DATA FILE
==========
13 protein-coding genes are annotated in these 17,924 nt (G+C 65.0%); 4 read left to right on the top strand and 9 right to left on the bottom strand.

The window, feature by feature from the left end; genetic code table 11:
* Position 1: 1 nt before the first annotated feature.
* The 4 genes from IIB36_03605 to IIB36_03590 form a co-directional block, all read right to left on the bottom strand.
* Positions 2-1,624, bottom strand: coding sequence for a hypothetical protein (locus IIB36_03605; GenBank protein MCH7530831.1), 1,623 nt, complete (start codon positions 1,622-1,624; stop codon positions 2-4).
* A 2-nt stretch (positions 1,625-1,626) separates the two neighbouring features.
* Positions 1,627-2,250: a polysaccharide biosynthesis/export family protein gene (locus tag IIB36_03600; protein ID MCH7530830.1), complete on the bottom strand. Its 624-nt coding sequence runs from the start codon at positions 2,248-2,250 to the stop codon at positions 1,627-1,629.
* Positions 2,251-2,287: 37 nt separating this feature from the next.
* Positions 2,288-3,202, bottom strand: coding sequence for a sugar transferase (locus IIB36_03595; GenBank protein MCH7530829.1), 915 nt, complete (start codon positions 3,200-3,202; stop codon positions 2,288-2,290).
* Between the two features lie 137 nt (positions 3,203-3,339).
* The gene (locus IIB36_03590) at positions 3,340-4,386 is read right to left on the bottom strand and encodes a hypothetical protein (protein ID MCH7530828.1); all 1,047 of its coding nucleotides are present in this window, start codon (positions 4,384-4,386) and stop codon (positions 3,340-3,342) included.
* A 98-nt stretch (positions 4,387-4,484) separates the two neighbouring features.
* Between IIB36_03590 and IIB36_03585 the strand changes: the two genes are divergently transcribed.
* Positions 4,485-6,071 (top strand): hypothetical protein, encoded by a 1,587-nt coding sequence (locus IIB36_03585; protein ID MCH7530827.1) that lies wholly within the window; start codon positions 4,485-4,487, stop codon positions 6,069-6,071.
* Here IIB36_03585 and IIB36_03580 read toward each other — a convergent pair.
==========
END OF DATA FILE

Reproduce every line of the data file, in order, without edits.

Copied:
13 protein-coding genes are annotated in these 17,924 nt (G+C 65.0%); 4 read left to right on the top strand and 9 right to left on the bottom strand.

The window, feature by feature from the left end; genetic code table 11:
* Position 1: 1 nt before the first annotated feature.
* The 4 genes from IIB36_03605 to IIB36_03590 form a co-directional block, all read right to left on the bottom strand.
* Positions 2-1,624, bottom strand: coding sequence for a hypothetical protein (locus IIB36_03605; GenBank protein MCH7530831.1), 1,623 nt, complete (start codon positions 1,622-1,624; stop codon positions 2-4).
* A 2-nt stretch (positions 1,625-1,626) separates the two neighbouring features.
* Positions 1,627-2,250: a polysaccharide biosynthesis/export family protein gene (locus tag IIB36_03600; protein ID MCH7530830.1), complete on the bottom strand. Its 624-nt coding sequence runs from the start codon at positions 2,248-2,250 to the stop codon at positions 1,627-1,629.
* Positions 2,251-2,287: 37 nt separating this feature from the next.
* Positions 2,288-3,202, bottom strand: coding sequence for a sugar transferase (locus IIB36_03595; GenBank protein MCH7530829.1), 915 nt, complete (start codon positions 3,200-3,202; stop codon positions 2,288-2,290).
* Between the two features lie 137 nt (positions 3,203-3,339).
* The gene (locus IIB36_03590) at positions 3,340-4,386 is read right to left on the bottom strand and encodes a hypothetical protein (protein ID MCH7530828.1); all 1,047 of its coding nucleotides are present in this window, start codon (positions 4,384-4,386) and stop codon (positions 3,340-3,342) included.
* A 98-nt stretch (positions 4,387-4,484) separates the two neighbouring features.
* Between IIB36_03590 and IIB36_03585 the strand changes: the two genes are divergently transcribed.
* Positions 4,485-6,071 (top strand): hypothetical protein, encoded by a 1,587-nt coding sequence (locus IIB36_03585; protein ID MCH7530827.1) that lies wholly within the window; start codon positions 4,485-4,487, stop codon positions 6,069-6,071.
* Here IIB36_03585 and IIB36_03580 read toward each other — a convergent pair.